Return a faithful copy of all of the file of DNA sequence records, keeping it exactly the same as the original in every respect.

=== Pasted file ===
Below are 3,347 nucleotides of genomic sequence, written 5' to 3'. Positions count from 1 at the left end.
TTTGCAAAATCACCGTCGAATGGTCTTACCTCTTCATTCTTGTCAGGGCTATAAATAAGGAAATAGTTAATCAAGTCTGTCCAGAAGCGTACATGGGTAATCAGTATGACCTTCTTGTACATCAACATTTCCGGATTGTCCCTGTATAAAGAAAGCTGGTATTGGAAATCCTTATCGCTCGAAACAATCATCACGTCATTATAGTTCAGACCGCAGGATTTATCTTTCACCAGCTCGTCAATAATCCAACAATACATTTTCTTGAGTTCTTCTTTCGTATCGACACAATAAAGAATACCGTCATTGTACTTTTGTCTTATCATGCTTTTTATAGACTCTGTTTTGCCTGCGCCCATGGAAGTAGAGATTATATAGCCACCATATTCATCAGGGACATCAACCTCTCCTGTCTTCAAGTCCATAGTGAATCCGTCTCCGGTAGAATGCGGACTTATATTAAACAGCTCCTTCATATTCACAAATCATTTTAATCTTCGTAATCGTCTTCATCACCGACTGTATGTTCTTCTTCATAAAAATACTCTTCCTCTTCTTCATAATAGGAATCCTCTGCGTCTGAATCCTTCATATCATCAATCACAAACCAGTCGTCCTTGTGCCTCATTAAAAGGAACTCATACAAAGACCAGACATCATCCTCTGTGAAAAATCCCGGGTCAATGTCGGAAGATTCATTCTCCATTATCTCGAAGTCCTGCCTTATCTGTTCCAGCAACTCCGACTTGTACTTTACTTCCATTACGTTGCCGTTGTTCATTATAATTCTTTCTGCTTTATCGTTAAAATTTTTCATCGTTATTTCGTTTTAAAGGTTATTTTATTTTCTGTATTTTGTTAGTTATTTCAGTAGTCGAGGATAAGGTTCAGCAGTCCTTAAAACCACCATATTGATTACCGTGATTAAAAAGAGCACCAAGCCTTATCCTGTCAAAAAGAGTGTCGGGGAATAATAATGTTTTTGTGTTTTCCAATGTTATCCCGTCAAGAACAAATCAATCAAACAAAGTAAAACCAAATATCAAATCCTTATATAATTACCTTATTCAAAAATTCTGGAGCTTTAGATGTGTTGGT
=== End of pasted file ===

Below are 3,347 nucleotides of genomic sequence, written 5' to 3'. Positions count from 1 at the left end.
TTTGCAAAATCACCGTCGAATGGTCTTACCTCTTCATTCTTGTCAGGGCTATAAATAAGGAAATAGTTAATCAAGTCTGTCCAGAAGCGTACATGGGTAATCAGTATGACCTTCTTGTACATCAACATTTCCGGATTGTCCCTGTATAAAGAAAGCTGGTATTGGAAATCCTTATCGCTCGAAACAATCATCACGTCATTATAGTTCAGACCGCAGGATTTATCTTTCACCAGCTCGTCAATAATCCAACAATACATTTTCTTGAGTTCTTCTTTCGTATCGACACAATAAAGAATACCGTCATTGTACTTTTGTCTTATCATGCTTTTTATAGACTCTGTTTTGCCTGCGCCCATGGAAGTAGAGATTATATAGCCACCATATTCATCAGGGACATCAACCTCTCCTGTCTTCAAGTCCATAGTGAATCCGTCTCCGGTAGAATGCGGACTTATATTAAACAGCTCCTTCATATTCACAAATCATTTTAATCTTCGTAATCGTCTTCATCACCGACTGTATGTTCTTCTTCATAAAAATACTCTTCCTCTTCTTCATAATAGGAATCCTCTGCGTCTGAATCCTTCATATCATCAATCACAAACCAGTCGTCCTTGTGCCTCATTAAAAGGAACTCATACAAAGACCAGACATCATCCTCTGTGAAAAATCCCGGGTCAATGTCGGAAGATTCATTCTCCATTATCTCGAAGTCCTGCCTTATCTGTTCCAGCAACTCCGACTTGTACTTTACTTCCATTACGTTGCCGTTGTTCATTATAATTCTTTCTGCTTTATCGTTAAAATTTTTCATCGTTATTTCGTTTTAAAGGTTATTTTATTTTCTGTATTTTGTTAGTTATTTCAGTAGTCGAGGATAAGGTTCAGCAGTCCTTAAAACCACCATATTGATTACCGTGATTAAAAAGAGCACCAAGCCTTATCCTGTCAAAAAGAGTGTCGGGGAATAATAATGTTTTTGTGTTTTCCAATGTTATCCCGTCAAGAACAAATCAATCAAACAAAGTAAAACCAAATATCAAATCCTTATATAATTACCTTATTCAAAAATTCTGGAGCTTTAGATGTGTTGGT